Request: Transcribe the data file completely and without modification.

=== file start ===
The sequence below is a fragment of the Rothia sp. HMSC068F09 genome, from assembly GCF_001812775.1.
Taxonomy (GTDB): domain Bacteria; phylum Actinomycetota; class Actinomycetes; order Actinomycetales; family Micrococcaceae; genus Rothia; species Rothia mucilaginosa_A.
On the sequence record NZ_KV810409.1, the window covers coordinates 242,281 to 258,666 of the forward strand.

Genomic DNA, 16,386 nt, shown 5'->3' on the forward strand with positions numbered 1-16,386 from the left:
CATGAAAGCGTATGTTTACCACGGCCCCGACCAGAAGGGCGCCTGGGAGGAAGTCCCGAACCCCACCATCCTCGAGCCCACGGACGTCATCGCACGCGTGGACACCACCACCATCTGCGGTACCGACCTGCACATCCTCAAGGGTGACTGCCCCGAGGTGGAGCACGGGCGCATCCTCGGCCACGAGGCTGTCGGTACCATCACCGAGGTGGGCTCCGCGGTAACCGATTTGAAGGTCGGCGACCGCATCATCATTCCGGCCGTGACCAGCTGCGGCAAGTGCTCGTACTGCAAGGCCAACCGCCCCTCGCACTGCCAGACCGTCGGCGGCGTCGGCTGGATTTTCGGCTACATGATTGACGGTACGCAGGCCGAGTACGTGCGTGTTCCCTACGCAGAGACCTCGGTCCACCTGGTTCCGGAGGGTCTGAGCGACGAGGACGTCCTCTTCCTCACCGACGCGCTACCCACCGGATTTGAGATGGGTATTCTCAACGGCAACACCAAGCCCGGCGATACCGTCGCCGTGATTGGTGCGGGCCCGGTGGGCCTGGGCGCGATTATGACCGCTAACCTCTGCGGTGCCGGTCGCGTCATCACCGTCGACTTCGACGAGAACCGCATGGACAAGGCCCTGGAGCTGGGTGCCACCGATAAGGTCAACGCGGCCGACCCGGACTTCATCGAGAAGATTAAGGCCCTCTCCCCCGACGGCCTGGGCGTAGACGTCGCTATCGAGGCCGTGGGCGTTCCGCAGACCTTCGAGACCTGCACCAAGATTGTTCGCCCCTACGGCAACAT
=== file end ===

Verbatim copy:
The sequence below is a fragment of the Rothia sp. HMSC068F09 genome, from assembly GCF_001812775.1.
Taxonomy (GTDB): domain Bacteria; phylum Actinomycetota; class Actinomycetes; order Actinomycetales; family Micrococcaceae; genus Rothia; species Rothia mucilaginosa_A.
On the sequence record NZ_KV810409.1, the window covers coordinates 242,281 to 258,666 of the forward strand.

Genomic DNA, 16,386 nt, shown 5'->3' on the forward strand with positions numbered 1-16,386 from the left:
CATGAAAGCGTATGTTTACCACGGCCCCGACCAGAAGGGCGCCTGGGAGGAAGTCCCGAACCCCACCATCCTCGAGCCCACGGACGTCATCGCACGCGTGGACACCACCACCATCTGCGGTACCGACCTGCACATCCTCAAGGGTGACTGCCCCGAGGTGGAGCACGGGCGCATCCTCGGCCACGAGGCTGTCGGTACCATCACCGAGGTGGGCTCCGCGGTAACCGATTTGAAGGTCGGCGACCGCATCATCATTCCGGCCGTGACCAGCTGCGGCAAGTGCTCGTACTGCAAGGCCAACCGCCCCTCGCACTGCCAGACCGTCGGCGGCGTCGGCTGGATTTTCGGCTACATGATTGACGGTACGCAGGCCGAGTACGTGCGTGTTCCCTACGCAGAGACCTCGGTCCACCTGGTTCCGGAGGGTCTGAGCGACGAGGACGTCCTCTTCCTCACCGACGCGCTACCCACCGGATTTGAGATGGGTATTCTCAACGGCAACACCAAGCCCGGCGATACCGTCGCCGTGATTGGTGCGGGCCCGGTGGGCCTGGGCGCGATTATGACCGCTAACCTCTGCGGTGCCGGTCGCGTCATCACCGTCGACTTCGACGAGAACCGCATGGACAAGGCCCTGGAGCTGGGTGCCACCGATAAGGTCAACGCGGCCGACCCGGACTTCATCGAGAAGATTAAGGCCCTCTCCCCCGACGGCCTGGGCGTAGACGTCGCTATCGAGGCCGTGGGCGTTCCGCAGACCTTCGAGACCTGCACCAAGATTGTTCGCCCCTACGGCAACAT